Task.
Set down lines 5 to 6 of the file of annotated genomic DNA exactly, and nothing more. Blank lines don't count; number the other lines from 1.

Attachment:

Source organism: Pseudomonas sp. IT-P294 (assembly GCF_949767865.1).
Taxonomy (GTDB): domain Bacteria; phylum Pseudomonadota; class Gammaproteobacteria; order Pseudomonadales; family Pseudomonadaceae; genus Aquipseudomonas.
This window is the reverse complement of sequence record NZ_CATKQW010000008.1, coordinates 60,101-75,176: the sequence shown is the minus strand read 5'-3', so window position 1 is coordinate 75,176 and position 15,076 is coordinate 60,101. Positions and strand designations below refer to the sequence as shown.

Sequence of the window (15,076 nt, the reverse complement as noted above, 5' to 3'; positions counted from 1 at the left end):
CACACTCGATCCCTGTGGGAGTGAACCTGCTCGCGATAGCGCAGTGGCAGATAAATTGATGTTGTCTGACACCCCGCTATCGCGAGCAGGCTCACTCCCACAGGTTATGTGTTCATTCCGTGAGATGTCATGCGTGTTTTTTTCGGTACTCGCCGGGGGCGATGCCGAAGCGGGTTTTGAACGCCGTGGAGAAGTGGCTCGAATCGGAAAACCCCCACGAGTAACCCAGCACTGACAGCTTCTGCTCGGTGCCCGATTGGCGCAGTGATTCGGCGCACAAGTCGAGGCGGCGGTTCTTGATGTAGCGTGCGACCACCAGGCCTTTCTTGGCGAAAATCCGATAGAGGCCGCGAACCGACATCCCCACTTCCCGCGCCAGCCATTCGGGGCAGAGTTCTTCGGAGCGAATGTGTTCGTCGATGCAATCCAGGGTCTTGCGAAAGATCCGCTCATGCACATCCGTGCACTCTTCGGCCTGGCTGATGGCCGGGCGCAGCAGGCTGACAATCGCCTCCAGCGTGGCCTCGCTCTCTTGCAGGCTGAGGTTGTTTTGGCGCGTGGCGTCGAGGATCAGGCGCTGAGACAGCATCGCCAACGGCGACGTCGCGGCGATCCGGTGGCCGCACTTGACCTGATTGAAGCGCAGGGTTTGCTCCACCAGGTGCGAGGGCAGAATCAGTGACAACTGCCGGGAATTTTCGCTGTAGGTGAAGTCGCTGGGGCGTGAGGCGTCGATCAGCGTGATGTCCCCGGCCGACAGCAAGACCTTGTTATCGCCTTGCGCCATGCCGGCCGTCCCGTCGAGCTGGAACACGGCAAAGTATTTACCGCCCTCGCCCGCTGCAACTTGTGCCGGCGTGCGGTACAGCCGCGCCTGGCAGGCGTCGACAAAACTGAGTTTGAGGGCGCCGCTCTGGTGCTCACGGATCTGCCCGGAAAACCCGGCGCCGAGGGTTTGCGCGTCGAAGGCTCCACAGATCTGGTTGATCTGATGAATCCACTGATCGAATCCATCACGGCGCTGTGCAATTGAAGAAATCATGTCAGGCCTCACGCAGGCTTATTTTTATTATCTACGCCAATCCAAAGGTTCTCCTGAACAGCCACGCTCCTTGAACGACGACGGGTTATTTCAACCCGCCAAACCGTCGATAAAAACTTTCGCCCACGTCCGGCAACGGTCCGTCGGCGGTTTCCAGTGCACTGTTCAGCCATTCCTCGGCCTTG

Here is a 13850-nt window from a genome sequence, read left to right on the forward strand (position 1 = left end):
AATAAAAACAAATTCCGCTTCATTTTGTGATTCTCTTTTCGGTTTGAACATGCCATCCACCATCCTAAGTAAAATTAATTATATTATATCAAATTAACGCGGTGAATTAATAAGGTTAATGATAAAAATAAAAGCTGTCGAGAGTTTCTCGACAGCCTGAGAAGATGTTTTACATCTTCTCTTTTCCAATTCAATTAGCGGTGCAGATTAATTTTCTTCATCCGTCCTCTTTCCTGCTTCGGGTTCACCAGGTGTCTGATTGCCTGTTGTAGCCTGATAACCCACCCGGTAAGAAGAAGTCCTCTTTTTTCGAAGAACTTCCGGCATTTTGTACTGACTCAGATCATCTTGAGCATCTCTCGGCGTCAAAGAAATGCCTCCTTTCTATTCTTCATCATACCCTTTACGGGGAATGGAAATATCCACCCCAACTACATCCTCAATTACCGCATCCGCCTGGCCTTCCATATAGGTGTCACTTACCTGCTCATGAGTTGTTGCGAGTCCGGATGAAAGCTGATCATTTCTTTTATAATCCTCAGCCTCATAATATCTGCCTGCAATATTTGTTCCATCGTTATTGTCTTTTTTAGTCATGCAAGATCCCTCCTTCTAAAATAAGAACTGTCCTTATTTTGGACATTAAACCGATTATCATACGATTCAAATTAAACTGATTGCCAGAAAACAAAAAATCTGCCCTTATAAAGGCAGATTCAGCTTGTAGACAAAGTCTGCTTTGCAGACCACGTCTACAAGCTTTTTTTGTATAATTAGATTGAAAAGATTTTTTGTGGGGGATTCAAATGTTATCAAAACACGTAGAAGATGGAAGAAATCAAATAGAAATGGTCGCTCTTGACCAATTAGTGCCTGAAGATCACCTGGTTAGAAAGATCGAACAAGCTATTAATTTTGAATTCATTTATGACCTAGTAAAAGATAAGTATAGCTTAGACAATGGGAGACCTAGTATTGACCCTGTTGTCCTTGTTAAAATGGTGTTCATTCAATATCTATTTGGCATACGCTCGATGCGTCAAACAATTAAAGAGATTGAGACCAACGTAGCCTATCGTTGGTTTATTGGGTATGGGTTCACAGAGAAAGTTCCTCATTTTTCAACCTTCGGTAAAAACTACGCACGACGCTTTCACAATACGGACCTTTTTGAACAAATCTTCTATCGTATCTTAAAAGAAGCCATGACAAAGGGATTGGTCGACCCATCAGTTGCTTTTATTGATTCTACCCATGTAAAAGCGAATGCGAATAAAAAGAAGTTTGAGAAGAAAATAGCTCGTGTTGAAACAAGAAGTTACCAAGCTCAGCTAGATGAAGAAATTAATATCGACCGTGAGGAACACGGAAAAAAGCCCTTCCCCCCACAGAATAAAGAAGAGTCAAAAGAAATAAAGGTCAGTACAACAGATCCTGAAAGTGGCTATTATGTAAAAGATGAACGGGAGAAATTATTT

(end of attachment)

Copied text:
CACACTCGATCCCTGTGGGAGTGAACCTGCTCGCGATAGCGCAGTGGCAGATAAATTGATGTTGTCTGACACCCCGCTATCGCGAGCAGGCTCACTCCCACAGGTTATGTGTTCATTCCGTGAGATGTCATGCGTGTTTTTTTCGGTACTCGCCGGGGGCGATGCCGAAGCGGGTTTTGAACGCCGTGGAGAAGTGGCTCGAATCGGAAAACCCCCACGAGTAACCCAGCACTGACAGCTTCTGCTCGGTGCCCGATTGGCGCAGTGATTCGGCGCACAAGTCGAGGCGGCGGTTCTTGATGTAGCGTGCGACCACCAGGCCTTTCTTGGCGAAAATCCGATAGAGGCCGCGAACCGACATCCCCACTTCCCGCGCCAGCCATTCGGGGCAGAGTTCTTCGGAGCGAATGTGTTCGTCGATGCAATCCAGGGTCTTGCGAAAGATCCGCTCATGCACATCCGTGCACTCTTCGGCCTGGCTGATGGCCGGGCGCAGCAGGCTGACAATCGCCTCCAGCGTGGCCTCGCTCTCTTGCAGGCTGAGGTTGTTTTGGCGCGTGGCGTCGAGGATCAGGCGCTGAGACAGCATCGCCAACGGCGACGTCGCGGCGATCCGGTGGCCGCACTTGACCTGATTGAAGCGCAGGGTTTGCTCCACCAGGTGCGAGGGCAGAATCAGTGACAACTGCCGGGAATTTTCGCTGTAGGTGAAGTCGCTGGGGCGTGAGGCGTCGATCAGCGTGATGTCCCCGGCCGACAGCAAGACCTTGTTATCGCCTTGCGCCATGCCGGCCGTCCCGTCGAGCTGGAACACGGCAAAGTATTTACCGCCCTCGCCCGCTGCAACTTGTGCCGGCGTGCGGTACAGCCGCGCCTGGCAGGCGTCGACAAAACTGAGTTTGAGGGCGCCGCTCTGGTGCTCACGGATCTGCCCGGAAAACCCGGCGCCGAGGGTTTGCGCGTCGAAGGCTCCACAGATCTGGTTGATCTGATGAATCCACTGATCGAATCCATCACGGCGCTGTGCAATTGAAGAAATCATGTCAGGCCTCACGCAGGCTTATTTTTATTATCTACGCCAATCCAAAGGTTCTCCTGAACAGCCACGCTCCTTGAACGACGACGGGTTATTTCAACCCGCCAAACCGTCGATAAAAACTTTCGCCCACGTCCGGCAACGGTCCGTCGGCGGTTTCCAGTGCACTGTTCAGCCATTCCTCGGCCTTG

Here is a 13850-nt window from a genome sequence, read left to right on the forward strand (position 1 = left end):